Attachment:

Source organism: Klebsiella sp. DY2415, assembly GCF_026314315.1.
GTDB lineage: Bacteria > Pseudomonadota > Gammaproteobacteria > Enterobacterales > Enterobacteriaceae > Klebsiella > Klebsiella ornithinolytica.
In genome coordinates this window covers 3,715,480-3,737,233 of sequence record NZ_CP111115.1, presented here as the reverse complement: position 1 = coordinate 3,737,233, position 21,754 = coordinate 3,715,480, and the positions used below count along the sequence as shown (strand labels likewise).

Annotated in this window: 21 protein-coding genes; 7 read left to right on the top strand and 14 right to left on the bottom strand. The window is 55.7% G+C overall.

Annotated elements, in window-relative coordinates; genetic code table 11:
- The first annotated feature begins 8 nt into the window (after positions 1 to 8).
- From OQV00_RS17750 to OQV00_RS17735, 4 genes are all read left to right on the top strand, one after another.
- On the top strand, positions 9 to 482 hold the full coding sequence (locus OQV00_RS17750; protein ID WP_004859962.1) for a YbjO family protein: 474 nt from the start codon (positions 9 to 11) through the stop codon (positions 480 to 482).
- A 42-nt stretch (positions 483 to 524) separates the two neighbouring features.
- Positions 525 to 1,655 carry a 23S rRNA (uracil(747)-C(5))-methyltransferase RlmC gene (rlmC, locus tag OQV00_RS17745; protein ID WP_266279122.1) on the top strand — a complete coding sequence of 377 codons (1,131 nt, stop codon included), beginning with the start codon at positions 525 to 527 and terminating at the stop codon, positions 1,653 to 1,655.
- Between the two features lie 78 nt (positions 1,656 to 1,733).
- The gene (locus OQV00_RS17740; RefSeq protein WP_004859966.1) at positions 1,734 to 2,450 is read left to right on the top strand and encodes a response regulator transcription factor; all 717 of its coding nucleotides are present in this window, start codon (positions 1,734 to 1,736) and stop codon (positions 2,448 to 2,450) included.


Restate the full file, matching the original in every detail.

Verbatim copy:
Source organism: Klebsiella sp. DY2415, assembly GCF_026314315.1.
GTDB lineage: Bacteria > Pseudomonadota > Gammaproteobacteria > Enterobacterales > Enterobacteriaceae > Klebsiella > Klebsiella ornithinolytica.
In genome coordinates this window covers 3,715,480-3,737,233 of sequence record NZ_CP111115.1, presented here as the reverse complement: position 1 = coordinate 3,737,233, position 21,754 = coordinate 3,715,480, and the positions used below count along the sequence as shown (strand labels likewise).

Annotated in this window: 21 protein-coding genes; 7 read left to right on the top strand and 14 right to left on the bottom strand. The window is 55.7% G+C overall.

Annotated elements, in window-relative coordinates; genetic code table 11:
- The first annotated feature begins 8 nt into the window (after positions 1 to 8).
- From OQV00_RS17750 to OQV00_RS17735, 4 genes are all read left to right on the top strand, one after another.
- On the top strand, positions 9 to 482 hold the full coding sequence (locus OQV00_RS17750; protein ID WP_004859962.1) for a YbjO family protein: 474 nt from the start codon (positions 9 to 11) through the stop codon (positions 480 to 482).
- A 42-nt stretch (positions 483 to 524) separates the two neighbouring features.
- Positions 525 to 1,655 carry a 23S rRNA (uracil(747)-C(5))-methyltransferase RlmC gene (rlmC, locus tag OQV00_RS17745; protein ID WP_266279122.1) on the top strand — a complete coding sequence of 377 codons (1,131 nt, stop codon included), beginning with the start codon at positions 525 to 527 and terminating at the stop codon, positions 1,653 to 1,655.
- Between the two features lie 78 nt (positions 1,656 to 1,733).
- The gene (locus OQV00_RS17740; RefSeq protein WP_004859966.1) at positions 1,734 to 2,450 is read left to right on the top strand and encodes a response regulator transcription factor; all 717 of its coding nucleotides are present in this window, start codon (positions 1,734 to 1,736) and stop codon (positions 2,448 to 2,450) included.